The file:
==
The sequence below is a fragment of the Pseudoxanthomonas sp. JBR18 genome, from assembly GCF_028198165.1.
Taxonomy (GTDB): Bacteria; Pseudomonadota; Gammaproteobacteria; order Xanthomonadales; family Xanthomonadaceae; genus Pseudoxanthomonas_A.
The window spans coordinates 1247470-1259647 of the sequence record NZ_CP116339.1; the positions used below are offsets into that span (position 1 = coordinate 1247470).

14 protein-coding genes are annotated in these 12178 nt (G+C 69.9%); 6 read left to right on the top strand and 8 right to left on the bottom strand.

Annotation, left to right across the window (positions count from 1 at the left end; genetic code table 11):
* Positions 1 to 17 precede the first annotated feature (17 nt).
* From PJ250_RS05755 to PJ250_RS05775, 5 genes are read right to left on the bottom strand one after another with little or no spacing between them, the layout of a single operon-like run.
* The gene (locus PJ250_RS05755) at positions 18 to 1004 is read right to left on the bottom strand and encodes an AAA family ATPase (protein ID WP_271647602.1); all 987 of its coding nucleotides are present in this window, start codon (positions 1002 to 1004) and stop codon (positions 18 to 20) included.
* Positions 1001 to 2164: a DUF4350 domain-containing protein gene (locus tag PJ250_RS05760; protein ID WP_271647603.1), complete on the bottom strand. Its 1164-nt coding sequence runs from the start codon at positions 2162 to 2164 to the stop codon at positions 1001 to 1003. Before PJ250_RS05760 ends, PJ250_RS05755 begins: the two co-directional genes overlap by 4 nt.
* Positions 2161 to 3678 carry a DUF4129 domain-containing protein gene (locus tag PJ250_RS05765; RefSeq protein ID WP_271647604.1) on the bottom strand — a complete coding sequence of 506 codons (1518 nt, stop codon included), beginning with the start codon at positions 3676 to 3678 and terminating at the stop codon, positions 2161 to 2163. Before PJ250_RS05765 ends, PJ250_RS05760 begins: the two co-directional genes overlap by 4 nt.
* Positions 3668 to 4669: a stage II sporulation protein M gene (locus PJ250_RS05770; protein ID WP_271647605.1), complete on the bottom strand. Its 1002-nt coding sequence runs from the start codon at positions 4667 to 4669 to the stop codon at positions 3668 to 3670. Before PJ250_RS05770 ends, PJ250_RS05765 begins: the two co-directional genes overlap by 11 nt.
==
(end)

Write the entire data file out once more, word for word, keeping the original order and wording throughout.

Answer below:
The sequence below is a fragment of the Pseudoxanthomonas sp. JBR18 genome, from assembly GCF_028198165.1.
Taxonomy (GTDB): Bacteria; Pseudomonadota; Gammaproteobacteria; order Xanthomonadales; family Xanthomonadaceae; genus Pseudoxanthomonas_A.
The window spans coordinates 1247470-1259647 of the sequence record NZ_CP116339.1; the positions used below are offsets into that span (position 1 = coordinate 1247470).

14 protein-coding genes are annotated in these 12178 nt (G+C 69.9%); 6 read left to right on the top strand and 8 right to left on the bottom strand.

Annotation, left to right across the window (positions count from 1 at the left end; genetic code table 11):
* Positions 1 to 17 precede the first annotated feature (17 nt).
* From PJ250_RS05755 to PJ250_RS05775, 5 genes are read right to left on the bottom strand one after another with little or no spacing between them, the layout of a single operon-like run.
* The gene (locus PJ250_RS05755) at positions 18 to 1004 is read right to left on the bottom strand and encodes an AAA family ATPase (protein ID WP_271647602.1); all 987 of its coding nucleotides are present in this window, start codon (positions 1002 to 1004) and stop codon (positions 18 to 20) included.
* Positions 1001 to 2164: a DUF4350 domain-containing protein gene (locus tag PJ250_RS05760; protein ID WP_271647603.1), complete on the bottom strand. Its 1164-nt coding sequence runs from the start codon at positions 2162 to 2164 to the stop codon at positions 1001 to 1003. Before PJ250_RS05760 ends, PJ250_RS05755 begins: the two co-directional genes overlap by 4 nt.
* Positions 2161 to 3678 carry a DUF4129 domain-containing protein gene (locus tag PJ250_RS05765; RefSeq protein ID WP_271647604.1) on the bottom strand — a complete coding sequence of 506 codons (1518 nt, stop codon included), beginning with the start codon at positions 3676 to 3678 and terminating at the stop codon, positions 2161 to 2163. Before PJ250_RS05765 ends, PJ250_RS05760 begins: the two co-directional genes overlap by 4 nt.
* Positions 3668 to 4669: a stage II sporulation protein M gene (locus PJ250_RS05770; protein ID WP_271647605.1), complete on the bottom strand. Its 1002-nt coding sequence runs from the start codon at positions 4667 to 4669 to the stop codon at positions 3668 to 3670. Before PJ250_RS05770 ends, PJ250_RS05765 begins: the two co-directional genes overlap by 11 nt.